Our Planning Live session last Thursday looked at Local Place Plans and it was great to have the chance to discuss matters with Johanna Boyd, chief executive of PAS and planner and mediator, Nick Wright.

What is a Local Place Plan?

Local Place Plans (LPPs) were introduced as part of the 2019 planning reform. They are community-led and (according to Scottish Government) provide an opportunity for community groups or community councils to engage in the planning system and influence future development in their area.

Before preparing an LDP, planning authorities must issue an invitation to local communities in their district to prepare a LPP. While a LPP can be prepared at any time, a target submission date is usually given to dovetail with the LDP process.

When a community group is preparing a LPP it must have regard to the development plan and any locality plan. LPPs are not part of the development plan but should be taken into account in planning decisions as a material consideration. When a LPP is submitted to the planning authority for its area and accepted as valid, it must be registered on the Local Place Plan Register.

Do communities want LPPs?

Some certainly do. As we learned from Johanna and Nick, there is a lot of great work underway by communities and those who support them. The Callander LPP has now been registered and many more are being prepared or have been submitted to the relevant planning authority for review. While much of the activity is taking place in rural communities, LPPs are just as relevant to urban locations, as can be seen from the work being done in Kinning Park, Glasgow and Wester Hailes, Edinburgh.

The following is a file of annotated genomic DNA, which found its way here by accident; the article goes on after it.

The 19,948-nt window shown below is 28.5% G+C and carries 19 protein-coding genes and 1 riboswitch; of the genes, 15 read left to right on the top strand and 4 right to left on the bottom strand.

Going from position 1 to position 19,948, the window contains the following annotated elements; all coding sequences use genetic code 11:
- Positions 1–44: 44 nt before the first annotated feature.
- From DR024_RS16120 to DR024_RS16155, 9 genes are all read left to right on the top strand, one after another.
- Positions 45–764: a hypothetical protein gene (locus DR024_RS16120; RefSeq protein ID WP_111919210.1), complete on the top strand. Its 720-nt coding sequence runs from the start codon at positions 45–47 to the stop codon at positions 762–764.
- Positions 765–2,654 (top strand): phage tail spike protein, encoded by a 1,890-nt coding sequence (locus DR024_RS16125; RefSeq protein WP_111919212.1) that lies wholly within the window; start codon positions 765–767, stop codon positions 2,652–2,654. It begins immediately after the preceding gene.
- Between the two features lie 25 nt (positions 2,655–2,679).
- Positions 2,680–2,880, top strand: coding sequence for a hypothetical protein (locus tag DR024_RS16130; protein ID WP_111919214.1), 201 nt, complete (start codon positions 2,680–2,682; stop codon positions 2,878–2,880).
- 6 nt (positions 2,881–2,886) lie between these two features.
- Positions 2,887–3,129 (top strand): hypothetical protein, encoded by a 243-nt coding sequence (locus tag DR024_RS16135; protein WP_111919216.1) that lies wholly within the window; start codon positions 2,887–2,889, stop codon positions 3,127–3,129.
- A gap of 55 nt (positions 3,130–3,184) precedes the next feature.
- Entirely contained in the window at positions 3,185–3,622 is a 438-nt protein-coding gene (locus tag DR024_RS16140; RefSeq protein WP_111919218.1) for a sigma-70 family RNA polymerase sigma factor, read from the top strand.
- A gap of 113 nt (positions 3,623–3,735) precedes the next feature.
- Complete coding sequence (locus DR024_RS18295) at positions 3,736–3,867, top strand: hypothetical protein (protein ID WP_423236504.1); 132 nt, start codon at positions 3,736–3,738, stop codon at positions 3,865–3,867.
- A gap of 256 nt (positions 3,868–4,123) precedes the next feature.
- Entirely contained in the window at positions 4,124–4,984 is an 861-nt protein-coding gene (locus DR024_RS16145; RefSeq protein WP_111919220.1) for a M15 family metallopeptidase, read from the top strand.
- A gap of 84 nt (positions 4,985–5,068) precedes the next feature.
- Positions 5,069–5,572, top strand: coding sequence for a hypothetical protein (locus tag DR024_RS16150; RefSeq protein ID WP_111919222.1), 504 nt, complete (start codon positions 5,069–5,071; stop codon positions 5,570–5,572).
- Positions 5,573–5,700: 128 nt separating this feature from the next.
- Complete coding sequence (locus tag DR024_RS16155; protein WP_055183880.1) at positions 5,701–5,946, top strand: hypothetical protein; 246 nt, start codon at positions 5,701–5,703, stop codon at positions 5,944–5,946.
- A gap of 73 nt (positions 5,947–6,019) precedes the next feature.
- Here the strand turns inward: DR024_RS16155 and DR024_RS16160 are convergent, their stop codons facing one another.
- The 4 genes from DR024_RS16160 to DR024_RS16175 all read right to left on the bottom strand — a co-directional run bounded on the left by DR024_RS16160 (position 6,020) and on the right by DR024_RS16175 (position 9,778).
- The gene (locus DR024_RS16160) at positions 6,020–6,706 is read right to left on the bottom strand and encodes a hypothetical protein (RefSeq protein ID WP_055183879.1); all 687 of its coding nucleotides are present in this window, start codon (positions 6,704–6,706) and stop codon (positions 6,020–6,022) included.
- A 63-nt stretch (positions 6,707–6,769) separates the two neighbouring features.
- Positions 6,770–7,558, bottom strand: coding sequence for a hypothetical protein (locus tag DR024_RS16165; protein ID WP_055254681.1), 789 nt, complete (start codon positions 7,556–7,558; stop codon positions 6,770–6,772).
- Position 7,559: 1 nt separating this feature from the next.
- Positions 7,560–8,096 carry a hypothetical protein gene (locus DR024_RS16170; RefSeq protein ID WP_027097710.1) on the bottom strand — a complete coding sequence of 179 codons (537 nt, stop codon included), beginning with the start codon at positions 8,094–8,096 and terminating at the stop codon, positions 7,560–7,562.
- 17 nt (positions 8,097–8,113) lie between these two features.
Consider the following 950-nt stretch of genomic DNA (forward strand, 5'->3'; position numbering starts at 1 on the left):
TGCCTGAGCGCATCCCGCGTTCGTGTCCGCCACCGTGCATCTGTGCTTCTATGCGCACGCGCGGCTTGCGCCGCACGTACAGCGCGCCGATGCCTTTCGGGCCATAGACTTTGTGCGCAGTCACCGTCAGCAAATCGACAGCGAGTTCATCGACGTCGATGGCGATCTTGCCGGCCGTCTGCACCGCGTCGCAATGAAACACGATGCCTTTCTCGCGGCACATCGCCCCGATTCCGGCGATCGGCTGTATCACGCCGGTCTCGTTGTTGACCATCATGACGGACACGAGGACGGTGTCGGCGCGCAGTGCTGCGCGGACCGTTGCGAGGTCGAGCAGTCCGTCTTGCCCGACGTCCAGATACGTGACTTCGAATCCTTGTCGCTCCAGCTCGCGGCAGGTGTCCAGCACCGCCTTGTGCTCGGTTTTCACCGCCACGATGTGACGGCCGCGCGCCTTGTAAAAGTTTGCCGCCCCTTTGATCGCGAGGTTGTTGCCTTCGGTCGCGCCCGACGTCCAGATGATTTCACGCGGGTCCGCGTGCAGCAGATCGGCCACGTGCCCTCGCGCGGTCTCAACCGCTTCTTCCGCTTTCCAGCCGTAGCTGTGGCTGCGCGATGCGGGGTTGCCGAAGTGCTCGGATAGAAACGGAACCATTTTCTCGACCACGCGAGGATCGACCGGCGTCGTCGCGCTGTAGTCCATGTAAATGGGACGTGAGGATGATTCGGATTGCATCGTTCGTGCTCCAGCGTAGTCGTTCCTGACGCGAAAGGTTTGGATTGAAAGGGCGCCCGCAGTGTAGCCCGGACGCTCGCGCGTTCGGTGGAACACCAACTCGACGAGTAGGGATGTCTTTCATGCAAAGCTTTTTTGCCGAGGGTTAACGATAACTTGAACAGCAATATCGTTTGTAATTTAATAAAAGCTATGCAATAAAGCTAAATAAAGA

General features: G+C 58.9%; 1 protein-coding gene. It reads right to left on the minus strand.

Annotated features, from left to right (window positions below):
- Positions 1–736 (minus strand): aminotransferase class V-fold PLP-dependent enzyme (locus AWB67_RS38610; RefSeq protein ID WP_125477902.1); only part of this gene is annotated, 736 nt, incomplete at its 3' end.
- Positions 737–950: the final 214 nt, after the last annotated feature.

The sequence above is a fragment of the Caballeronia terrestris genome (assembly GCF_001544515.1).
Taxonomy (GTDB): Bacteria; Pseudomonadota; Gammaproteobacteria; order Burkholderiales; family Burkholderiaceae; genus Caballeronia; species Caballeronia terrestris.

But LPPs are not necessarily for every community. That may be a matter of choice. But it may also be due to funding and time constraints, or a lack of knowledge, confidence or support. In these early days of LPPs, it will be important to document and learn from experiences, and the Scottish Ministers are obliged to review the impact and effectiveness of LPPs in a few years' time.

Wider community engagement to build consensus in the initial exploratory and plan-making stages is essential. While there are formal requirements to notify local councillors and community councils before a LPP is submitted to the planning authority, consultation is likely to have taken place over many months before it gets to that stage.

Who is funding LPPs?

While access to funding is patchy, the funding which is available comes from a wide variety of sources, including some (not all) local authorities (for e.g., the Highland Council Place Based Investment fund), charities, substantial landowners and renewable energy community benefit schemes. In some instances, community groups have been asked by a funder to produce a LPP to help document and shape plans and proposals which are already being pursued, strengthening their legitimacy.

What do LPPs look like?

The Planning Act sets out a few basic requirements for LPP content, such as a plan showing the area to which it relates and a statement of the community body's proposals for the development or use of land in the area. But every LPP will be different. There is no one size fits all, nor should there be. LPPs will vary in length, look, content and cost. While some may be glossy submissions with professional photography, that won't be an option for many groups and isn't necessary to achieve a robust plan with community buy-in.

While LPPs must have a spatial element, many participating community groups appear just as interested in non-spatial proposals and plans. The Wester Hailes LPP, for example, contains 19 spatial projects and 17 non-spatial projects with the latter including a food strategy, a health and well-being strategy, and capacity building of Wester Hailes Community Trust. This illustrates the community planning background from which LPPs have emerged and is a useful reminder that we shouldn’t view their benefits too narrowly.

As with all plans and strategies though, producing the document is only the beginning of the story. Plan delivery will be an ongoing challenge.